The original trophy…wives. Mosaic Floor with Achilles and Briseis, A.D. 100s, Roman. 85 7/16 x 89 3/8 in. The J. Paul Getty Museum, 68.AH.12
With the Oscars upon us, it seems timely to think a little about prizes in antiquity. Prize winning goes way back in Greek culture, as does it wicked sister—status envy.
The opening of Homer’s Iliad describes how Agamemnon, forced to return his prize in war, swipes that of Achilles. In this scenario, the prizes aren’t gold statuettes, but captive women. Trophy wives, you might say, and indeed the battlefield is the origin of the word “trophy.” It can be traced back to the Greek tropaion, which refers to a marker that was set up at the point on the battlefield where the enemy had been put to flight. Tropaion is related to the Greek verb trepein, meaning “to turn around.”
Initially, this marker took the form of a suit of the opponents’ armor (something to bear in mind when you’re admiring all those costumes on the red carpet). This was set up on a stake or a convenient tree stump, as you can see depicted on a Roman ring on display at the Getty Villa, an onyx cameo that was once owned by Winston Churchill’s grandfather. Here, though, the figures setting up the trophy aren’t soldiers, but two chubby Cupids. Presumably, they’ve been victorious in making someone fall in love.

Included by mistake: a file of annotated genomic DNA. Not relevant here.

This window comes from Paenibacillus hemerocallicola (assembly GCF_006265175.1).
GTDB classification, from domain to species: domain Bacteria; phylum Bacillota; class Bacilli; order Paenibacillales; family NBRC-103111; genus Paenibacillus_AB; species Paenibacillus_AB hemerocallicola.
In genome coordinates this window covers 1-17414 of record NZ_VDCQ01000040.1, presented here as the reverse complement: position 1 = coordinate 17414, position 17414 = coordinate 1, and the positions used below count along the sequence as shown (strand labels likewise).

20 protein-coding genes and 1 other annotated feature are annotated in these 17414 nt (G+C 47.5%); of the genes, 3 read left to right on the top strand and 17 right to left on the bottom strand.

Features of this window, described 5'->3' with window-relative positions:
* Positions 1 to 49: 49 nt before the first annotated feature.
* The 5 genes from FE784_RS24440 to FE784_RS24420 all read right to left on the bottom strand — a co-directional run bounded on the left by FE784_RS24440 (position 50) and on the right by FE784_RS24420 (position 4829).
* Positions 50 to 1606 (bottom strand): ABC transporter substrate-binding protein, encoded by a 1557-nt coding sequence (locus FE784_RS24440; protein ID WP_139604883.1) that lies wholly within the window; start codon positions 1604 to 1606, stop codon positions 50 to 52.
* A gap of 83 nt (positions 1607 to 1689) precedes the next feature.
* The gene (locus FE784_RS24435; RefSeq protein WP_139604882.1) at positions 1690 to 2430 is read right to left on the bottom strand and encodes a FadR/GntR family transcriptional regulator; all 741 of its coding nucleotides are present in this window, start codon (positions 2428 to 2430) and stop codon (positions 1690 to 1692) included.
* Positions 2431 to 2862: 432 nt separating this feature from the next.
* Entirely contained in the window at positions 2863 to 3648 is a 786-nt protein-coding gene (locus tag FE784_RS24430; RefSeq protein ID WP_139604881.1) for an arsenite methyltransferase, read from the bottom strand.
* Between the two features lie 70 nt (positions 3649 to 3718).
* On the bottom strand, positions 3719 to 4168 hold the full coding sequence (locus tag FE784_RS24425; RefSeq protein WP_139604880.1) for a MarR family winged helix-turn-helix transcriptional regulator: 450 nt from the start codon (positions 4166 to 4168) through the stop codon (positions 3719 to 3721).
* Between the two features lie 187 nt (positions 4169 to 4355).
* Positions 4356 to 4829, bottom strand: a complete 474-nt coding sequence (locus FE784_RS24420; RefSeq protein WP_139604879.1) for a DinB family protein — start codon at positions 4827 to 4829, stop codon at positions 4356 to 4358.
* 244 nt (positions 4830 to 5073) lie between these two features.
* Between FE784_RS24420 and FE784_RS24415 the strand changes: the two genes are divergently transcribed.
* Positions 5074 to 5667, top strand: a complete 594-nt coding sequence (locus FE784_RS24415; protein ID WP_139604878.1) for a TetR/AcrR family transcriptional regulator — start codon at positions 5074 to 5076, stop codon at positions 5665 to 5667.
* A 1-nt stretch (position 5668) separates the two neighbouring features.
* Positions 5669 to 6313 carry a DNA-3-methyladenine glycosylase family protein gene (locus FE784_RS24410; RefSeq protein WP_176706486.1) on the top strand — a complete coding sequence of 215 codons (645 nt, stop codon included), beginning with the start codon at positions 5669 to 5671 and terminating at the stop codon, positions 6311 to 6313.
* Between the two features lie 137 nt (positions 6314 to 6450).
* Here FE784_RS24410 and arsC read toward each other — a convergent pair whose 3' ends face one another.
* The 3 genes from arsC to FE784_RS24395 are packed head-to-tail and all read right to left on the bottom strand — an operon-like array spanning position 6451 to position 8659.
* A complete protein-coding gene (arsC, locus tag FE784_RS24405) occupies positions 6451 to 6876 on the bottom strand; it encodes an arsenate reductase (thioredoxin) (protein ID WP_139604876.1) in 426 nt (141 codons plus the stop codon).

As for prizes, they were awarded for athletic competitions (again, the clue’s in the word—the ancient Greek for prize is athlon), such as Panathenaic amphorae and the oil they contained. It’s perhaps no surprise, therefore, that a competitive element was an intrinsic aspect in the development of Greek theater. Thespis was reportedly the first to produce a play in a competition at Athens, the prize for which was a goat. (More etymology here: goat is tragos in Greek, which is where we get “tragedy.” And Thespis gives us “thespian.”)
In time, prizes came to be awarded to the actors, too, but the really big winners were the wealthy individuals funding and producing the performances. Some things don’t change.